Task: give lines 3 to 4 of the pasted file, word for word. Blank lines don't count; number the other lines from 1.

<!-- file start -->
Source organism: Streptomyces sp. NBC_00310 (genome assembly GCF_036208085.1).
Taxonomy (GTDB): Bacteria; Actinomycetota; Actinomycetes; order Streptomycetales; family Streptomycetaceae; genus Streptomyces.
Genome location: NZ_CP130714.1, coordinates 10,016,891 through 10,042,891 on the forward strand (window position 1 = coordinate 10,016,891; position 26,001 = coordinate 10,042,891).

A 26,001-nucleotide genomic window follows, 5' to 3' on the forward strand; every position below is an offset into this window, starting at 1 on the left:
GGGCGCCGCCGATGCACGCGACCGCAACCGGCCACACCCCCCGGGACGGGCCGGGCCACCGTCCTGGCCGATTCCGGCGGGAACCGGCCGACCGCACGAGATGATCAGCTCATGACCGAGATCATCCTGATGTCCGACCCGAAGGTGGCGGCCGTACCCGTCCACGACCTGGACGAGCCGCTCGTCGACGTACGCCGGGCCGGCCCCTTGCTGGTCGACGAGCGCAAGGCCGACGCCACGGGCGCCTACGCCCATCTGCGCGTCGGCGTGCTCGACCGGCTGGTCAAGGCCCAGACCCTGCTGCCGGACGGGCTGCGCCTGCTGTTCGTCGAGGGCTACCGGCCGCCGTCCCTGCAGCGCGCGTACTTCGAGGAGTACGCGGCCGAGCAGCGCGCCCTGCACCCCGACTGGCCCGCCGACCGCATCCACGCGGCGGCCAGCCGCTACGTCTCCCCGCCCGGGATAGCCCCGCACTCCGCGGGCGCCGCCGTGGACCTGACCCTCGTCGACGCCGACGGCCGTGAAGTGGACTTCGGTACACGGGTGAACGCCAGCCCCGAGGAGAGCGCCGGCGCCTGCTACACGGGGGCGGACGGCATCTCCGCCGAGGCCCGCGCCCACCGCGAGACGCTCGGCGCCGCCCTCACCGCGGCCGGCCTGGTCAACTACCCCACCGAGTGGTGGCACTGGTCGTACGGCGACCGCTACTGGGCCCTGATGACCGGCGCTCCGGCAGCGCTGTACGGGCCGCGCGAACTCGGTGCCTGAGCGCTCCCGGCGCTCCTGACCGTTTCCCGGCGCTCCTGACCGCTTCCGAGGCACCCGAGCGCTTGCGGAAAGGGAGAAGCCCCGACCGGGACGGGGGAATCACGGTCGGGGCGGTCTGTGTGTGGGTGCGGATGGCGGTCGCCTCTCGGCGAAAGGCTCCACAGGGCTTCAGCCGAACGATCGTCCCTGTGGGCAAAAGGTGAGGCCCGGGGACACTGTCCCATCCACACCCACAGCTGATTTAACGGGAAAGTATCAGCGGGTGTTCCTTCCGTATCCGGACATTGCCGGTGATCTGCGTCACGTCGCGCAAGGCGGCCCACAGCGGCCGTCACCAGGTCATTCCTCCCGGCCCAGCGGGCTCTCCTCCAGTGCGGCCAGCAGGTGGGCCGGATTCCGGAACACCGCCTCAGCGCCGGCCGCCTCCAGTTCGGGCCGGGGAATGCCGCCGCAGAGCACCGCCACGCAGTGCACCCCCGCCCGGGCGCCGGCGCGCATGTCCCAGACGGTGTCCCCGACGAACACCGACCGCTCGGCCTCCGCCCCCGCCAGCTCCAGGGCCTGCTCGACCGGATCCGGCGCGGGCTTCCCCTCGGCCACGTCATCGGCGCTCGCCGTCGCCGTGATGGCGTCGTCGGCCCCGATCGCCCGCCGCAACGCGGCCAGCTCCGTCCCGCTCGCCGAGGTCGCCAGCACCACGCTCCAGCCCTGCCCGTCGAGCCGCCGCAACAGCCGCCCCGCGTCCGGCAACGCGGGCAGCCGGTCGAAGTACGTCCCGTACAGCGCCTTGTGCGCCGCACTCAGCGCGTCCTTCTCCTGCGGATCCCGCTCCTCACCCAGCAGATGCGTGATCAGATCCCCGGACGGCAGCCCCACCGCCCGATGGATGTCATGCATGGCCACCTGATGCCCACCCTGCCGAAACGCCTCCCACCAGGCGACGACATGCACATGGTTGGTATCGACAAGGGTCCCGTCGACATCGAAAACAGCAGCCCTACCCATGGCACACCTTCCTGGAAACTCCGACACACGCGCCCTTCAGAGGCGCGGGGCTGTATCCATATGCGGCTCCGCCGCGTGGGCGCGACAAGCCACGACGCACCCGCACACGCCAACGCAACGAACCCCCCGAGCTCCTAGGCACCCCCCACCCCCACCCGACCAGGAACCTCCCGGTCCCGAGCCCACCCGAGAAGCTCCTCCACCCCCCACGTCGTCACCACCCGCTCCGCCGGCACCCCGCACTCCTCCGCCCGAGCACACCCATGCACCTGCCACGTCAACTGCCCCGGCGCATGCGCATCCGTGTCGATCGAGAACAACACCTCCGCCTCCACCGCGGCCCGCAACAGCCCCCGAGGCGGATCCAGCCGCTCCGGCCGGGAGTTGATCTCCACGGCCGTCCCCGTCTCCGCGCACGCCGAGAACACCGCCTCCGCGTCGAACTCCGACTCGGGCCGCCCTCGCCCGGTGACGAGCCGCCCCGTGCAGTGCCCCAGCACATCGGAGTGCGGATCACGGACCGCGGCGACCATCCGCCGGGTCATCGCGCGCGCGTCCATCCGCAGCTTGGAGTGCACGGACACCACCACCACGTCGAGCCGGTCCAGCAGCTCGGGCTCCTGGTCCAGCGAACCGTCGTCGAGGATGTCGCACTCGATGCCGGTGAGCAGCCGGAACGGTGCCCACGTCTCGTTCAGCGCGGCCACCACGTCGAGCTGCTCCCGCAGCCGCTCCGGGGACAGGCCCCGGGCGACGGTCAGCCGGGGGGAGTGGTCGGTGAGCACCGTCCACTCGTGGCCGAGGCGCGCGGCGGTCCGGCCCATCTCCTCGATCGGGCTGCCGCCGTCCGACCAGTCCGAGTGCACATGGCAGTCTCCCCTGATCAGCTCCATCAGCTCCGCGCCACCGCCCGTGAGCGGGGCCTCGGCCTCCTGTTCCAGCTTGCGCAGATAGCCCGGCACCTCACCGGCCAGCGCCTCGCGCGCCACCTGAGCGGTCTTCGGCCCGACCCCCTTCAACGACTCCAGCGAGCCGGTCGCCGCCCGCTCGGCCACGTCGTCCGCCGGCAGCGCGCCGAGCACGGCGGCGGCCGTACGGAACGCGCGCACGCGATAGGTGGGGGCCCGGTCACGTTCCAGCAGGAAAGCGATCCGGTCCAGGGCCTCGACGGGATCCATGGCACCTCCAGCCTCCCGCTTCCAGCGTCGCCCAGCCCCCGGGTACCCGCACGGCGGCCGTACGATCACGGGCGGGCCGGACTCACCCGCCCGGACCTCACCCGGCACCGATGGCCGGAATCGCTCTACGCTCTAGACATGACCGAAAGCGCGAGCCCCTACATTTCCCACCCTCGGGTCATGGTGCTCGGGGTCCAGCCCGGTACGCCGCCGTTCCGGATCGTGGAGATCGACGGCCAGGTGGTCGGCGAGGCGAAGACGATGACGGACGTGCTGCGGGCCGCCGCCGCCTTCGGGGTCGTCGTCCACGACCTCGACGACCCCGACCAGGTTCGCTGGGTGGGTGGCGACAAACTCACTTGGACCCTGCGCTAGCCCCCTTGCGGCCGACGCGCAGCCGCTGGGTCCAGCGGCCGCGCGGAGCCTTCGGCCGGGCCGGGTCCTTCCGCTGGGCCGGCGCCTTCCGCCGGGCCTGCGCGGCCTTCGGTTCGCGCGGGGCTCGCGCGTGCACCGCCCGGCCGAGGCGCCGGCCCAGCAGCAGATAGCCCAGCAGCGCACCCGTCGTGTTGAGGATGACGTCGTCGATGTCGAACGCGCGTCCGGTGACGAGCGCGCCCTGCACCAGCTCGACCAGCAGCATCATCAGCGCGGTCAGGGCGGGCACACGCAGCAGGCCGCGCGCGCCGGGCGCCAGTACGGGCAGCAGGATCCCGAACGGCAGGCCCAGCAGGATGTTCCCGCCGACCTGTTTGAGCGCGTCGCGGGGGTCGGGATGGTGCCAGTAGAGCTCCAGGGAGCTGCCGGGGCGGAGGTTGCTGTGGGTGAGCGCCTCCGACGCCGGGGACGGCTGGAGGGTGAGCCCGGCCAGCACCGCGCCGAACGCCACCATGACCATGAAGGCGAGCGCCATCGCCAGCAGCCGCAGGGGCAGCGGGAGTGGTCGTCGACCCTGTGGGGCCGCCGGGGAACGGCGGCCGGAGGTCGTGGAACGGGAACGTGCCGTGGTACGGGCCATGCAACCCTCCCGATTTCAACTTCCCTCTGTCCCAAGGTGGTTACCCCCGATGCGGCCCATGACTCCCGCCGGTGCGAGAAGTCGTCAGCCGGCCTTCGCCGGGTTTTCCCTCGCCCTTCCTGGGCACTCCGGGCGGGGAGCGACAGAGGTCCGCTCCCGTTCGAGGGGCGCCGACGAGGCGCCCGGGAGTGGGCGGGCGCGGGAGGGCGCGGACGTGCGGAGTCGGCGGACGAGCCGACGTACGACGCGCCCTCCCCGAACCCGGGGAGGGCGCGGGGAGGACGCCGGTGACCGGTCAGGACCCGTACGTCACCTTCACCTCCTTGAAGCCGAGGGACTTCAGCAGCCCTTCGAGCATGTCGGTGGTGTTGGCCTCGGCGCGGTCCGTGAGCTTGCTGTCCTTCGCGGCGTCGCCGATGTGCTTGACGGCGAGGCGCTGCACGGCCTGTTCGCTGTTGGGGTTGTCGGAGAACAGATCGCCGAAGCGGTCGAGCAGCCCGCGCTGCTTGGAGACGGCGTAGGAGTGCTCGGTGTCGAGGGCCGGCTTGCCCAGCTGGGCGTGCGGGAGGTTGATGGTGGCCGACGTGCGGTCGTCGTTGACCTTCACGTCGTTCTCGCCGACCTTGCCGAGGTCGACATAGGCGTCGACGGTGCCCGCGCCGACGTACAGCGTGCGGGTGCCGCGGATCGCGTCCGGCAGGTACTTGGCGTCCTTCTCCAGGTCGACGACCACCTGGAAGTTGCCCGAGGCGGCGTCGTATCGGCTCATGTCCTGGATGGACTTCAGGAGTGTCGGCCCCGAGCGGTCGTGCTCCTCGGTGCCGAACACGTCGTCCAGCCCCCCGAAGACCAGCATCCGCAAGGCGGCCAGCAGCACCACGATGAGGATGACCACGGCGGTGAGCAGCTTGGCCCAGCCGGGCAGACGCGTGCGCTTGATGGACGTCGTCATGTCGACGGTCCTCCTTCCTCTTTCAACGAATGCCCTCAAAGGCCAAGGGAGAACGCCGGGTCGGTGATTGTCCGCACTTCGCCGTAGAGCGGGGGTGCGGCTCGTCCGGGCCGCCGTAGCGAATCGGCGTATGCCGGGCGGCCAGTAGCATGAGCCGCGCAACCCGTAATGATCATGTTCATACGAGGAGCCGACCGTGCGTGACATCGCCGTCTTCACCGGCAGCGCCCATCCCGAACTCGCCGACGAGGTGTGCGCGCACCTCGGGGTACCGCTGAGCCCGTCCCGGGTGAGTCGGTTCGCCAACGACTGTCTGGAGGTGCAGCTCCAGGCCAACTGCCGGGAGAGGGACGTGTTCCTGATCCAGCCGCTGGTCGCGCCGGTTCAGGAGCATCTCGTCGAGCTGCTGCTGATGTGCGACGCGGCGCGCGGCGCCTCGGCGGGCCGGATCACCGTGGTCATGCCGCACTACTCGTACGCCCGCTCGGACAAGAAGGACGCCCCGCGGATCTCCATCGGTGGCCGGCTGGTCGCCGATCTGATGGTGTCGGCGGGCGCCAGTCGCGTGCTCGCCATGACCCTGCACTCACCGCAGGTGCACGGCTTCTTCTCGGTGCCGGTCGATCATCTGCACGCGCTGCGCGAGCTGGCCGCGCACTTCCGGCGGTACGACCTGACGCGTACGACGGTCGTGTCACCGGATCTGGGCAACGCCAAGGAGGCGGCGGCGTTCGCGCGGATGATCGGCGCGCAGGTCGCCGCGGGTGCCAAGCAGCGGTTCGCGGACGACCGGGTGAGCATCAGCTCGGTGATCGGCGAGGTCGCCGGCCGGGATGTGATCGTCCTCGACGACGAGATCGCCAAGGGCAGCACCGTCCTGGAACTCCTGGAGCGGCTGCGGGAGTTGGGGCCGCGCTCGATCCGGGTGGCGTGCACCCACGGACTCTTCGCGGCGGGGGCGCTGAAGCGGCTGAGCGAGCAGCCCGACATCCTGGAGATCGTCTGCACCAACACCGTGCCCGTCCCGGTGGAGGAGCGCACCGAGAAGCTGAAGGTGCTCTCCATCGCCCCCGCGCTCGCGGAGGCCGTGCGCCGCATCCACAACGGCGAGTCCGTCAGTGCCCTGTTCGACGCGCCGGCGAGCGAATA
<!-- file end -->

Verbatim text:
Genome location: NZ_CP130714.1, coordinates 10,016,891 through 10,042,891 on the forward strand (window position 1 = coordinate 10,016,891; position 26,001 = coordinate 10,042,891).

A 26,001-nucleotide genomic window follows, 5' to 3' on the forward strand; every position below is an offset into this window, starting at 1 on the left: